So given our fin de siecle worries about resources wasted or depleted, let us link environmental concerns to qualities of foresight, innovation and resourcefulness which are such keen elements of art and of computer imaging and of information processing. The problem with ecological campaigns that often arise at centuries ends is that they are seen as nobly retroactive and therefore lost causes. As merely preservationists or aesthetic. Or as some atonement for malfeasance. None of this impresses people with the importance of life on a well tended earth, where beauty is actually a principal of being.

What do I suggest for the Getty? Specifically, rethink the value of copies. If you do, you may be able to give people a sense not of the rarity, but of the commonality of art. So that they can touch, smell and closely observe artworks from which they are forbidden in standard museums. What if the Getty sponsored a project for creating really good copies?

I was just in the Louvre a few weeks ago. I was in the room next the room where the Mona Lisa is displayed. The Mona Lisa is something no one really reacts to anymore, they’ve so many copies of it, so many bad copies of it they’d rather do a mustache on her or something. But in the room next to it are these huge 16th century mannerist paintings! Really dramatic, exorbitant in their emotions. And I was impressed, more than I thought I would be. But the people who were in that room were not looking at those huge mannerist paintings, they were looking at a young Japanese woman who was doing a copy of one of the mannerist paintings. They were more intrigued by the process of copying than they were in fact even by the mannerist paintings themselves. There is something about copying which can bring people back into the art world, think about the copy then as a way in which you can demonstrate access and the notion of plenitude. And then you can return to what we have of the Roman idea of a noble copy.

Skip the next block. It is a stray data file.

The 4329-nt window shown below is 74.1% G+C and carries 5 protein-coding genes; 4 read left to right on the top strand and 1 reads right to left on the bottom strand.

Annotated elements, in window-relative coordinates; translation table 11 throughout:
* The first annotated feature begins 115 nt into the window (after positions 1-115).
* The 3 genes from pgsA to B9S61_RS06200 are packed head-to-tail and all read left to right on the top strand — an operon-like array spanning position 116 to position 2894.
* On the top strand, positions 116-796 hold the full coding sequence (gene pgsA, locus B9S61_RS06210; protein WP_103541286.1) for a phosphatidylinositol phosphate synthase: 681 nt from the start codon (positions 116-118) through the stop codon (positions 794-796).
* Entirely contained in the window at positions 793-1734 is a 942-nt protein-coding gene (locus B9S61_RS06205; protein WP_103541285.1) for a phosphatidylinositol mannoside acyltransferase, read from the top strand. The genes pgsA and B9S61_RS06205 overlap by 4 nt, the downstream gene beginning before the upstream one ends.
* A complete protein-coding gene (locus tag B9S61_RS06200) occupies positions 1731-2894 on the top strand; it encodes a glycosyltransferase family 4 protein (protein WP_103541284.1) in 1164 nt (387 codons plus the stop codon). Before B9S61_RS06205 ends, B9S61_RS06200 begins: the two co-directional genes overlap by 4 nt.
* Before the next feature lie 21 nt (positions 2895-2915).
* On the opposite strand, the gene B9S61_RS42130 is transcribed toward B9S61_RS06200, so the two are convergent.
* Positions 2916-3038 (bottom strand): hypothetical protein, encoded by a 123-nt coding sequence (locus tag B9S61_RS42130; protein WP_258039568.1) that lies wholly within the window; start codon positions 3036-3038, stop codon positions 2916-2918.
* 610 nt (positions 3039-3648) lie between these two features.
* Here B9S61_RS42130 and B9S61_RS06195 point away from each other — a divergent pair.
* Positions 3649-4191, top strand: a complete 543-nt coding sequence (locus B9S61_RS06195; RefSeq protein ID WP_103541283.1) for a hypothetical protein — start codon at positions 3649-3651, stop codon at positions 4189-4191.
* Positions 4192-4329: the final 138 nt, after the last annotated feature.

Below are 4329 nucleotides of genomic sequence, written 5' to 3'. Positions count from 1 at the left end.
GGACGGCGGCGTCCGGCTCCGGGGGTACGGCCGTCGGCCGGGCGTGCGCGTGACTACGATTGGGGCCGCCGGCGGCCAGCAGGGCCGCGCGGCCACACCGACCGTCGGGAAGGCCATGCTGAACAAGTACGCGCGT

And I had a tremendously moving experience when I was at the Malibu Getty, several years ago, with two people in their '80s who were both almost blind, but there were some sculptures out by the pool outside in the atrium which they were allowed to touch. In fact the couple said you could touch them. And feeling those sculptures and merely blind people gave them a sense of the Getty that they didn’t get from any other part of the museum. Could we transform the Getty Center’s notion of the copy so that not everything that is shown needs to be, or be presented as, or be defended as an original. It may lead to questions about sustainability even.

IMAGE: Fractal spiral

Action 4) This is a fractal spiral, I don’t know what end is up or down, but every spiral is itself another spiral. So it’s very appropriate as a demonstration of being confused about conclusions. And given our exasperation with the neverending end and frustrations with endings that whimper. Why not making endings themselves a topic of discussion?

This is already being done through artwork at the American Museum of Visionary Art in Baltimore. With an exhibit called "The End Is Near." Which is introduced by a collection of broken wristwatches donated by people who come to the museum. And then which has on three or four floors, three floors on the basement it has artwork by people who are called outsider artists, who never worked as professional artists, who were never trained to be artists. And they were still obsessed with figuring out when the end of time was, what Apocalypse was, but they were also trying to figure out "What’s my place in the scheme of counting and the scheme of days."